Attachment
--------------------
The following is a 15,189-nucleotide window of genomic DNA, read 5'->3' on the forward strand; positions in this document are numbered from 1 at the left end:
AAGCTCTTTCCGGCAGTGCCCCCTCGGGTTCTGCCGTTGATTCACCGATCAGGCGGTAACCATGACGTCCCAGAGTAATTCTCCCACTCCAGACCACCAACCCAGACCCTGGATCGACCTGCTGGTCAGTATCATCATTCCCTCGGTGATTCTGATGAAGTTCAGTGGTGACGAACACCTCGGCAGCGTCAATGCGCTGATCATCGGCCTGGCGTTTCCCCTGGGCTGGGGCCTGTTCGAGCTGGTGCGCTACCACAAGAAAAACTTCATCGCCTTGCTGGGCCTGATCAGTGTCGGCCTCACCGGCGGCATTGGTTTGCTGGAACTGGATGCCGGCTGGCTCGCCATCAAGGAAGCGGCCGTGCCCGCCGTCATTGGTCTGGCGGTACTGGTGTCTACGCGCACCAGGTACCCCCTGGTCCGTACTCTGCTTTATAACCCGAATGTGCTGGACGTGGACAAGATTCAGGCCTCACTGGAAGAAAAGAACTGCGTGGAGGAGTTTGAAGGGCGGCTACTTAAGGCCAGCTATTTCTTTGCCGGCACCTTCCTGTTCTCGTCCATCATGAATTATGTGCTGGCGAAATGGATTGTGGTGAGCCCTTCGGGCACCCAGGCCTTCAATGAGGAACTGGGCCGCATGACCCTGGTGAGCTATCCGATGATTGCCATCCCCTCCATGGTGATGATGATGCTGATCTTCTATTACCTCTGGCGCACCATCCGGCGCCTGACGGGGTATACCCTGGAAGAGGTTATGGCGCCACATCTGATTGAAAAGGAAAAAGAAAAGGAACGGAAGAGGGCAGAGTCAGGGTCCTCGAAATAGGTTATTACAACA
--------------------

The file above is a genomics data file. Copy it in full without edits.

The following is a 15,189-nucleotide window of genomic DNA, read 5'->3' on the forward strand; positions in this document are numbered from 1 at the left end:
AAGCTCTTTCCGGCAGTGCCCCCTCGGGTTCTGCCGTTGATTCACCGATCAGGCGGTAACCATGACGTCCCAGAGTAATTCTCCCACTCCAGACCACCAACCCAGACCCTGGATCGACCTGCTGGTCAGTATCATCATTCCCTCGGTGATTCTGATGAAGTTCAGTGGTGACGAACACCTCGGCAGCGTCAATGCGCTGATCATCGGCCTGGCGTTTCCCCTGGGCTGGGGCCTGTTCGAGCTGGTGCGCTACCACAAGAAAAACTTCATCGCCTTGCTGGGCCTGATCAGTGTCGGCCTCACCGGCGGCATTGGTTTGCTGGAACTGGATGCCGGCTGGCTCGCCATCAAGGAAGCGGCCGTGCCCGCCGTCATTGGTCTGGCGGTACTGGTGTCTACGCGCACCAGGTACCCCCTGGTCCGTACTCTGCTTTATAACCCGAATGTGCTGGACGTGGACAAGATTCAGGCCTCACTGGAAGAAAAGAACTGCGTGGAGGAGTTTGAAGGGCGGCTACTTAAGGCCAGCTATTTCTTTGCCGGCACCTTCCTGTTCTCGTCCATCATGAATTATGTGCTGGCGAAATGGATTGTGGTGAGCCCTTCGGGCACCCAGGCCTTCAATGAGGAACTGGGCCGCATGACCCTGGTGAGCTATCCGATGATTGCCATCCCCTCCATGGTGATGATGATGCTGATCTTCTATTACCTCTGGCGCACCATCCGGCGCCTGACGGGGTATACCCTGGAAGAGGTTATGGCGCCACATCTGATTGAAAAGGAAAAAGAAAAGGAACGGAAGAGGGCAGAGTCAGGGTCCTCGAAATAGGTTATTACAACA